Vance Reports on Tibet


More Travel Stories

[In November 97 Vance visited Tibet. A long, dusty trip with few creature pleasures.   He did make the long trek to Everest Base Camp on the Tibet side.  He has some incredible photos and unbelievable stories. Here are few words I got him to jot down for us.  I hope some pictures will follow.  -jbs]

Prostrating to Lhasa

Tibetans must be one of the most devout people in the world. Like visiting Mecca, they believe that at least once in their lives they must go to Lhasa. Tibetans come from all over the country and pilgrimage to Lhasa. Many are so dedicated that they prostrate themselves, get up, and prostrate again, body length by body length, all the way to Lhasa. The trips from their villages may take months. This is through the cold, dust, and wind of Tibet. Wouldn't it be nice to believe in something, anything that much?


My guide and I were talking about learning languages. I being someone impressed with anyone who can speak even a second language, am in awe of my guide. He reads and speaks Tibetan, English, Mandarin, and Hindi.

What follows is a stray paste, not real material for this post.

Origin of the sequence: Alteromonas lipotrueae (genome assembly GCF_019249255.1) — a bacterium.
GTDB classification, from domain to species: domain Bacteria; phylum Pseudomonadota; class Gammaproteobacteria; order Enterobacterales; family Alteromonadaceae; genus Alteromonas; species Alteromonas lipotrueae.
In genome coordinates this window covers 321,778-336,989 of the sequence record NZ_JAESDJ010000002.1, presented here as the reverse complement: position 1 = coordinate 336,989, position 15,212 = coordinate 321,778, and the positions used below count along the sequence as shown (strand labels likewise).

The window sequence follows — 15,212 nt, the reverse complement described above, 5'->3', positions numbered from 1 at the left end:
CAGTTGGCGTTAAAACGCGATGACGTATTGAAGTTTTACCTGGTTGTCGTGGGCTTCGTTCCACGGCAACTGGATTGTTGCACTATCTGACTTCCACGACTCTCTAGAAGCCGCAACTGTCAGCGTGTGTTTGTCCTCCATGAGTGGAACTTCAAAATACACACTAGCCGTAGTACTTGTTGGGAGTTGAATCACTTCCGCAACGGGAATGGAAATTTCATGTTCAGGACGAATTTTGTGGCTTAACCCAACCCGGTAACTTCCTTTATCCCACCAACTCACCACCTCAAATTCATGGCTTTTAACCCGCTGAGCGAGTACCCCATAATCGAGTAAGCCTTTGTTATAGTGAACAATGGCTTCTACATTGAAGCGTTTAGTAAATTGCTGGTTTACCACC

I told him how impressed I was with his skills. He replied that the Chinese never learn Tibetan. The Tibetans must all learn Mandarin - That to get along you need to speak the language of those in power. I was speechless. What can you say to that?

Do You Believe?

At Ganden Monastery outside of Lhasa, Tibet, there is a cave containing a rock face with a carving of a Buddha. My guide said that the story is that this carving was a natural phenomenon - it was not made by a man. He asked me if I believed. I replied, "Do you believe?" He said that if one believes all the other things about Buddhism, then you could believe this. I again asked him if he believed it, because "it isn't important that I believe." He paused and then said that he is still thinking about it.

A Toilet is Where You Make It

Wandering around the streets of Lhasa is an overload of your senses - honking horns, smells of Yak butter, tastes of dirt and dust? and the aroma of an outdoor toilet.

You see although this is the largest city in Tibet, in many areas, there's no such thing as a toilet with plumbing. Toilets are simply ditches on the side of chosen buildings. So what does it take to be chosen?

Is it this thing that a place was always the toilet, or does the community decide? Just think if your building was chosen, talk about a hit on real estate values.

P.S. After further investigation, I found out that if your building is chosen as the toilet, you get paid for its use - all of $1USD per month.